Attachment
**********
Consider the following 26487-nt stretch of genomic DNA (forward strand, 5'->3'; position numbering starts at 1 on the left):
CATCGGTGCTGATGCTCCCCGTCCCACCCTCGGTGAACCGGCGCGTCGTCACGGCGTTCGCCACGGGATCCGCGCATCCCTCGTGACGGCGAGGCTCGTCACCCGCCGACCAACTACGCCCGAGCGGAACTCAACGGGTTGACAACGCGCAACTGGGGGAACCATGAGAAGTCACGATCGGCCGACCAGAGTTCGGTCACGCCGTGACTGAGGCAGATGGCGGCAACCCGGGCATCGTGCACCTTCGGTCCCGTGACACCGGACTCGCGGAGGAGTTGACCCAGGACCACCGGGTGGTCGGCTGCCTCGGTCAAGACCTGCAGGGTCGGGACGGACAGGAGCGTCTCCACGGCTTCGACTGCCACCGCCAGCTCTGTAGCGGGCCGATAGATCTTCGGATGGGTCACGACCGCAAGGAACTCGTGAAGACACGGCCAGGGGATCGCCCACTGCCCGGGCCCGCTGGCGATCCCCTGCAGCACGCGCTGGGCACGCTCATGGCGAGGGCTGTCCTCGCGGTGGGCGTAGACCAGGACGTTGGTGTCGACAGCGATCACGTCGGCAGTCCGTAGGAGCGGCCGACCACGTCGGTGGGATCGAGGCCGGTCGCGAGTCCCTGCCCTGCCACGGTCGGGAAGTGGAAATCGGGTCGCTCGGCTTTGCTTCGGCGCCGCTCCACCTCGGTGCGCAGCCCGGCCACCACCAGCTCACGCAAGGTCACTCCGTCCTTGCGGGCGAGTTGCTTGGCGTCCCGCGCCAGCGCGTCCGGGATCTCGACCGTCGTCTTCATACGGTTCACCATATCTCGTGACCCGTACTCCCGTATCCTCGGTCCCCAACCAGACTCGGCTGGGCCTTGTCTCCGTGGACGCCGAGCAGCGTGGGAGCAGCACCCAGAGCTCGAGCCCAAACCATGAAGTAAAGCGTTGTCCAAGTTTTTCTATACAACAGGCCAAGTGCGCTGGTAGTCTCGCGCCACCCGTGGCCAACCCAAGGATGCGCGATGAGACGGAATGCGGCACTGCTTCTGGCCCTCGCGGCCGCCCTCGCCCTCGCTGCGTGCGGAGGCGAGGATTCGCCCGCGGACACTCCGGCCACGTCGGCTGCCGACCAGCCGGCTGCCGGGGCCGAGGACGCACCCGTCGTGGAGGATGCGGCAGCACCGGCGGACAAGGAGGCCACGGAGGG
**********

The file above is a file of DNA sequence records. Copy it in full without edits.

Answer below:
Consider the following 26487-nt stretch of genomic DNA (forward strand, 5'->3'; position numbering starts at 1 on the left):
CATCGGTGCTGATGCTCCCCGTCCCACCCTCGGTGAACCGGCGCGTCGTCACGGCGTTCGCCACGGGATCCGCGCATCCCTCGTGACGGCGAGGCTCGTCACCCGCCGACCAACTACGCCCGAGCGGAACTCAACGGGTTGACAACGCGCAACTGGGGGAACCATGAGAAGTCACGATCGGCCGACCAGAGTTCGGTCACGCCGTGACTGAGGCAGATGGCGGCAACCCGGGCATCGTGCACCTTCGGTCCCGTGACACCGGACTCGCGGAGGAGTTGACCCAGGACCACCGGGTGGTCGGCTGCCTCGGTCAAGACCTGCAGGGTCGGGACGGACAGGAGCGTCTCCACGGCTTCGACTGCCACCGCCAGCTCTGTAGCGGGCCGATAGATCTTCGGATGGGTCACGACCGCAAGGAACTCGTGAAGACACGGCCAGGGGATCGCCCACTGCCCGGGCCCGCTGGCGATCCCCTGCAGCACGCGCTGGGCACGCTCATGGCGAGGGCTGTCCTCGCGGTGGGCGTAGACCAGGACGTTGGTGTCGACAGCGATCACGTCGGCAGTCCGTAGGAGCGGCCGACCACGTCGGTGGGATCGAGGCCGGTCGCGAGTCCCTGCCCTGCCACGGTCGGGAAGTGGAAATCGGGTCGCTCGGCTTTGCTTCGGCGCCGCTCCACCTCGGTGCGCAGCCCGGCCACCACCAGCTCACGCAAGGTCACTCCGTCCTTGCGGGCGAGTTGCTTGGCGTCCCGCGCCAGCGCGTCCGGGATCTCGACCGTCGTCTTCATACGGTTCACCATATCTCGTGACCCGTACTCCCGTATCCTCGGTCCCCAACCAGACTCGGCTGGGCCTTGTCTCCGTGGACGCCGAGCAGCGTGGGAGCAGCACCCAGAGCTCGAGCCCAAACCATGAAGTAAAGCGTTGTCCAAGTTTTTCTATACAACAGGCCAAGTGCGCTGGTAGTCTCGCGCCACCCGTGGCCAACCCAAGGATGCGCGATGAGACGGAATGCGGCACTGCTTCTGGCCCTCGCGGCCGCCCTCGCCCTCGCTGCGTGCGGAGGCGAGGATTCGCCCGCGGACACTCCGGCCACGTCGGCTGCCGACCAGCCGGCTGCCGGGGCCGAGGACGCACCCGTCGTGGAGGATGCGGCAGCACCGGCGGACAAGGAGGCCACGGAGGG